I love my wheat grinder!

Ten weeks ago I started a tax preparation class.  Yesterday I turned in the final exam. I thought the midterm was hard.  That was nothing compared to the final exam.   The teacher gave us 10 days to get it done.  I even started the exam ahead of time and still didn’t get it finished until 6 pm on Sunday.  It feels amazing to have completed it.  I am pretty sure I passed, but not so sure I passed with enough of a percentage to be hired this coming year at the teacher’s company.   The score to meet is 85% to get a position with the company.   I will get the results tomorrow.  Fingers are crossed and I will let you know.  As long as I pass I am okay as this is the first “real” class I have taken in 30 years.

With the class over and done with I really needed to get back to me if you know what I mean. I decided to grind some grain for bread.  I have the above grinder attached to a butcher block table from Ikea. This thing is awesome. I spent months researching this and decided on the non motorized version of the grinder.  I thought what perfect exercise for my arms to get rid of the bat wing condition.  It also costs us nothing to use, such as electricity.

I bought the Wonder Junior Grain Mill months ago. A blog that I used to read (and can not find anymore) told how the family saves money without an income for a year. The husband was a car salesman and during this last few years he made very little in steady income. They had 4 kids and she home schooled them.  The family thought the way I do. If you can’t find a job the next best thing to do is find ways to not spend money on. They also stocked up on food before they experienced the crisis in which they were living.  They live out west and are able to purchase the grain in bulk for much less than I do at Wal Mart in Carterville, Illinois.

The Wonder Junior Grain Mill is versatile as it can grind beans, wheat and any grain. It can grind nuts for nut butter. Oh and it can grind coffee beans!  It came with two different type of burrs.  The burrs are the plates that grind the grain.  The stone burrs are used for dry grains like wheat and corn.  The metal burrs are for coffee, beans, and nuts.  I have found only two draw backs with using this.
     1. The supply of wheat is a pain as we live in Florida.  We have to purchase bags of grain from Illinois when we visit our daughter. I have not found a place that sells wheat berries at a decent price anywhere near me.  I think I am the only person in the area who actually does this.
     2.  Not having a motor makes this a pain. We have discussed getting a motor, but I can’t decide if we really should.  If I discipline myself and grind the wheat every day for half an hour I have enough to use in breads and other items.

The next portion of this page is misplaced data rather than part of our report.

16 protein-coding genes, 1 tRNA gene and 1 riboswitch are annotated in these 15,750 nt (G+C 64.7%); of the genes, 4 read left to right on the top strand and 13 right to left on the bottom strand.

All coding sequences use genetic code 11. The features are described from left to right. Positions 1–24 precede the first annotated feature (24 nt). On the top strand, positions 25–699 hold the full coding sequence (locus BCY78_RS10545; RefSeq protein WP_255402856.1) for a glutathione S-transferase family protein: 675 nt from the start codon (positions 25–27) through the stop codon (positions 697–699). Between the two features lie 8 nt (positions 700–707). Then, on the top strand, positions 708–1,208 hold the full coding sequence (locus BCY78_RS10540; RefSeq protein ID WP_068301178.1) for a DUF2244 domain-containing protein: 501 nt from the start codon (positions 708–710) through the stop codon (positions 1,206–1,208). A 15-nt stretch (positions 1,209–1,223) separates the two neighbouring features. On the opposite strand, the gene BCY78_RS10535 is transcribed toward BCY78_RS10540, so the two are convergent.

The positive side is the things I bake with this taste amazing.  The grinder has different settings and the flour gets ground up so small there are no small pieces of the shell of the berry unless of course you want the small pieces.  You get all the healthy oils and fiber that is taken out to make all purpose flour. I still use the white flour to make bread, but add the all purpose to the whole wheat.

The construction of this machine is so sturdy it will last me forever!  The wheat will last up to 20 years if properly stored. The grounded flour must be used quickly as it has all the natural oils still in it. I personally put mine in the cupboard for up to a week in a sealed container and in the fridge or freezer for longer storage, but then it never really lasts that long for me.  

The machine costs $219.00 from Pleasant Hill Grain.  They carry all sorts of stuff and are an interesting site to explore.  Explore here!  The wheat berries run me approx. $13.00 for 25 pounds at the Carterville Wal Mart.  You can purchase online, but the shipping and handling are crazy expensive.  A really good priced place is Wheat Montana.  To be fair you can go to Sam’s and purchase 25 pounds of all purpose flour for about $11.  The prices on their page are so reasonable until you get to the shipping.

The conversion rate is 25 pounds of wheat berries equal 25 pounds of flour.  1 cup of wheat berries equal 1 1/2 cups of whole wheat flour.

Whole wheat flour is bulkier so it doesn’t take as much flour to make most things. You should also add some all purpose into the mix to make a lighter, more fluffy product.  So far I have used this in baking breads.  The combination of fresh ground wheat and yeast just makes the yeast seem to rise wonderfully.  I can’t get a loaf of bread to rise all that well no matter what I do, but it still works for sandwiches and toast.

You can also use the wheat berries to grow wheat grass and the foodnetwork website has an article written of information and recipes here.

I know this isn’t the average days before Thanksgiving post, but I have been trying to find the right time to write about this.  I am very happy that I found out about grinding my own wheat.  I enjoy grinding the flour.  My husband enjoys grinding it, and our grand daughter had a blast helping me grind the flour.  The electric grinders cost more, but they smell amazing while grinding from what I have heard.  The only thing I have heard not positive is do not attempt to use the grinder attachment to a KitchenAid mixer to grind the flour as the engine will burn up!

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